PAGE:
Research Case Study: Scottish Law Commissioners, Scottish Land Registration, and the Land Registration etc. (Scotland) Act 2012
As Scottish Law Commissioners, Professor Kenneth Reid and Professor George Gretton have contributed to sweeping reform of the Scottish land registration system. Their work has led to the introduction of a new law of land registration, above all achieved by the Land Registration etc. (Scotland) Act 2012. Reid and Gretton have written extensively on matters of property law and together are the authors of the standard work on conveyancing. Find out more about this publication.
Before the publication of the 18th volume of the Stair Memorial Encyclopaedia in 1993, which included Reid’s contribution on Scottish property law and which was reprinted as a book with an additional chapter by Gretton in 1996, the field was little studied. Reid’s work, based on an exhaustive study of sources over a period of some 600 years, proposed an overarching theoretical structure which would work for property of all types. Using a new taxonomy and a series of high-level principles, Reid showed how it was possible to organise and explain coherently what had often appeared as a jumble of unrelated rules. Reid’s research rediscovered and reformulated the law of property in Scotland.
This rediscovery exposed major shortcomings in the legislation which had introduced registration of title in Scotland. During his time as a Law Commissioner, Reid wrote three consultative Discussion Papers on land registration. Gretton, who succeeded him as a Law Commissioner in 2006, was responsible for the final Report and for draft legislation (2010). A Bill based on the Law Commission’s draft was introduced to Parliament by the Scottish Government in 2011 and was passed the following year as the Land Registration etc (Scotland) Act 2012. The resulting Act is a substantial piece of legislation comprising 124 sections and five schedules.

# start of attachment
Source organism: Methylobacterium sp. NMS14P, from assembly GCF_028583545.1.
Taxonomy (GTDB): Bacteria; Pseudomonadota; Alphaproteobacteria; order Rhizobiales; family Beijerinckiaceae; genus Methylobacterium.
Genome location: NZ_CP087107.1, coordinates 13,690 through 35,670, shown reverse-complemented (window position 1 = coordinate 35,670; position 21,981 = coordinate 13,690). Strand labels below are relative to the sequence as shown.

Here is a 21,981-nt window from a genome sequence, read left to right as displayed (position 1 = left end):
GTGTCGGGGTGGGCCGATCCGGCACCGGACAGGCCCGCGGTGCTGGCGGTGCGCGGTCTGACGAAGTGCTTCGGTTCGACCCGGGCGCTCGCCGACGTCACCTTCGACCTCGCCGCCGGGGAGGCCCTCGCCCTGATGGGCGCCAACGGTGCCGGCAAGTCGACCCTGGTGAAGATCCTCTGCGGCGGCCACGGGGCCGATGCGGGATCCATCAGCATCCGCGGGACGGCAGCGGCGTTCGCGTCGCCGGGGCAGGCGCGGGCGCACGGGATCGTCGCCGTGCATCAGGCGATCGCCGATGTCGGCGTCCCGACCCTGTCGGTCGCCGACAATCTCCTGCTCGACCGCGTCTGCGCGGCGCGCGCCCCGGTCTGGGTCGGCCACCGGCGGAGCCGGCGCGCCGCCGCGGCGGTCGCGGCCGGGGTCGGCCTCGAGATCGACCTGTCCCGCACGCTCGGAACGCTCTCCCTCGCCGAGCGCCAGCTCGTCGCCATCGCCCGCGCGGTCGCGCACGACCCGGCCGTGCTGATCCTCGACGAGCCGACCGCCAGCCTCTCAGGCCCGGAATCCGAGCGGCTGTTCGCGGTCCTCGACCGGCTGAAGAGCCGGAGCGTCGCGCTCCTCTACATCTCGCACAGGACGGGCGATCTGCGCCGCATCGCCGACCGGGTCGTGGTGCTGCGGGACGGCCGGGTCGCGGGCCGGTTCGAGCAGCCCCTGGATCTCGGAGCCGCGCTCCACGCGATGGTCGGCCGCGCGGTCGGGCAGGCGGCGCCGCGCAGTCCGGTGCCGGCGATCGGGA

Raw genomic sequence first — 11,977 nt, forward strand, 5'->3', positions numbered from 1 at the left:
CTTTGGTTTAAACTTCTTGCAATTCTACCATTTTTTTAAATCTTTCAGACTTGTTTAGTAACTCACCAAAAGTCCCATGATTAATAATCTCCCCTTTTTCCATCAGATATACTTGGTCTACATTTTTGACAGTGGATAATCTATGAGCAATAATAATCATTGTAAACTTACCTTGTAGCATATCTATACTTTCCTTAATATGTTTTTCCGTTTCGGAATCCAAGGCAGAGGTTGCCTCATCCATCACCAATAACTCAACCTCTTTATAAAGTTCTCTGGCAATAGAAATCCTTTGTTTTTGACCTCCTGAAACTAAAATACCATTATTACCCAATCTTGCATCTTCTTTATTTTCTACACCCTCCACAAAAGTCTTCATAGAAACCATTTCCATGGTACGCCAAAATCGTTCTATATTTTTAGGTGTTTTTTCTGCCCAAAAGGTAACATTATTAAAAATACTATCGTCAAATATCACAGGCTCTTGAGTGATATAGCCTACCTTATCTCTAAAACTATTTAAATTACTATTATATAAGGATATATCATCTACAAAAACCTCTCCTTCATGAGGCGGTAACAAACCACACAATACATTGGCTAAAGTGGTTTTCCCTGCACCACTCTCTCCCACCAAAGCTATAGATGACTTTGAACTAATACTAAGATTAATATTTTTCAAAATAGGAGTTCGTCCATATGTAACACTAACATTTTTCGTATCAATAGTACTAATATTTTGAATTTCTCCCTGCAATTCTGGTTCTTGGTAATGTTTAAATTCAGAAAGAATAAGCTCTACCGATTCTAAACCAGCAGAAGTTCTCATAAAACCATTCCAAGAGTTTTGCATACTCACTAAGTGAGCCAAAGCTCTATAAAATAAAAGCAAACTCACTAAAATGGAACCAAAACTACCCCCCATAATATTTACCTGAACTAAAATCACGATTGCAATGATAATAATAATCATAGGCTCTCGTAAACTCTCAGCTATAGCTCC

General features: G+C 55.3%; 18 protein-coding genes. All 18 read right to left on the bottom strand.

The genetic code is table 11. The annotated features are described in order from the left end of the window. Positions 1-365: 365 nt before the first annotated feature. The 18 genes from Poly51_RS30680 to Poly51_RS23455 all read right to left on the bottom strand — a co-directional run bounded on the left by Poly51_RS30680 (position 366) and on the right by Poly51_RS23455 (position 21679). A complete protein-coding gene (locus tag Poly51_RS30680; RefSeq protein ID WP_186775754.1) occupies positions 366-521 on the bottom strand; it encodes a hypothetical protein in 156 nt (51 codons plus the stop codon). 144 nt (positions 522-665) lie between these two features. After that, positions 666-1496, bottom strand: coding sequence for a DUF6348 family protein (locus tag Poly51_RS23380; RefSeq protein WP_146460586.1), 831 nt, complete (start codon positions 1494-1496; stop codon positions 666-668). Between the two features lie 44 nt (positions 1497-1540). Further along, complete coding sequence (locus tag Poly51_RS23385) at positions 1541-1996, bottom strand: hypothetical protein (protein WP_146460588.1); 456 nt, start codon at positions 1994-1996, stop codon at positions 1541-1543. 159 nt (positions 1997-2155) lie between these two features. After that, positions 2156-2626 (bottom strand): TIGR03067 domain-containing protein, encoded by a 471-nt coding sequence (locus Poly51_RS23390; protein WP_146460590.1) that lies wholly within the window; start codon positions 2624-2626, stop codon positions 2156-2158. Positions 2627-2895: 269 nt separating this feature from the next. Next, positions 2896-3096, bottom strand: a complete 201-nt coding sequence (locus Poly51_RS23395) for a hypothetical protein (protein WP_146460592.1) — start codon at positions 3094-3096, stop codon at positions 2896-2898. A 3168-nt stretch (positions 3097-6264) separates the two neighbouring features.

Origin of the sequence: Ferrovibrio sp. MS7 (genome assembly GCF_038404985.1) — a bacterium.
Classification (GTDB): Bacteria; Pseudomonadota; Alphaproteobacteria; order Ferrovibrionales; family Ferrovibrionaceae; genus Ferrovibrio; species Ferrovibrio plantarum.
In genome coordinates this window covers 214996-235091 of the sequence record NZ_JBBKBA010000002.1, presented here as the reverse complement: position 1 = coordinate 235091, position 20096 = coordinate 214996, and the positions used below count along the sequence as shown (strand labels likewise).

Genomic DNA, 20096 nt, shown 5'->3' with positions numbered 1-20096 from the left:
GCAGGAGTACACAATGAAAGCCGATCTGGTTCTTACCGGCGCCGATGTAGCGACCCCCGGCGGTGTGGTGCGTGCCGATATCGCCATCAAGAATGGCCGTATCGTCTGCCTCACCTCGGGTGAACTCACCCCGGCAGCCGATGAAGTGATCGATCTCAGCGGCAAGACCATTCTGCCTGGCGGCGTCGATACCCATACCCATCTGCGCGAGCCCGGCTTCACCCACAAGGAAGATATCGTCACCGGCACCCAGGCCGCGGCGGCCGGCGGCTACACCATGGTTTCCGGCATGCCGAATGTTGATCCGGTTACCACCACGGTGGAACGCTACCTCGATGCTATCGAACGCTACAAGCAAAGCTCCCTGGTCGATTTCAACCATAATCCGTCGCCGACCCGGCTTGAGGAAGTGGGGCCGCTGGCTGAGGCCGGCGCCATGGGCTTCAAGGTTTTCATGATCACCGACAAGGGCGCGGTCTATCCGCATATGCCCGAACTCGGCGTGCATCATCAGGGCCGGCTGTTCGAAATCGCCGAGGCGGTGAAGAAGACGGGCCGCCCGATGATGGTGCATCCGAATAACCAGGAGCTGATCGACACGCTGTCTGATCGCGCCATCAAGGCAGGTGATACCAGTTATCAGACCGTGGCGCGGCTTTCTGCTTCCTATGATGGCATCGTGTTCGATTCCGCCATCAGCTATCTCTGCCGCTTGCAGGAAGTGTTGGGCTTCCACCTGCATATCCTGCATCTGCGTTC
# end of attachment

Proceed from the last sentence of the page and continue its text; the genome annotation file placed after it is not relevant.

The passing of the Act marked the culmination of an extensive programme of property law reform carried out by the Scottish Government. The new Act took effect on 8 December 2014.
Edinburgh Law School’s academics continue to engage with the Scottish Law Commission. Professor Hector MacQueen (2009-2017) and Dr Andrew Steven (2011-2016) are currently serving as Scottish Law Commissioners.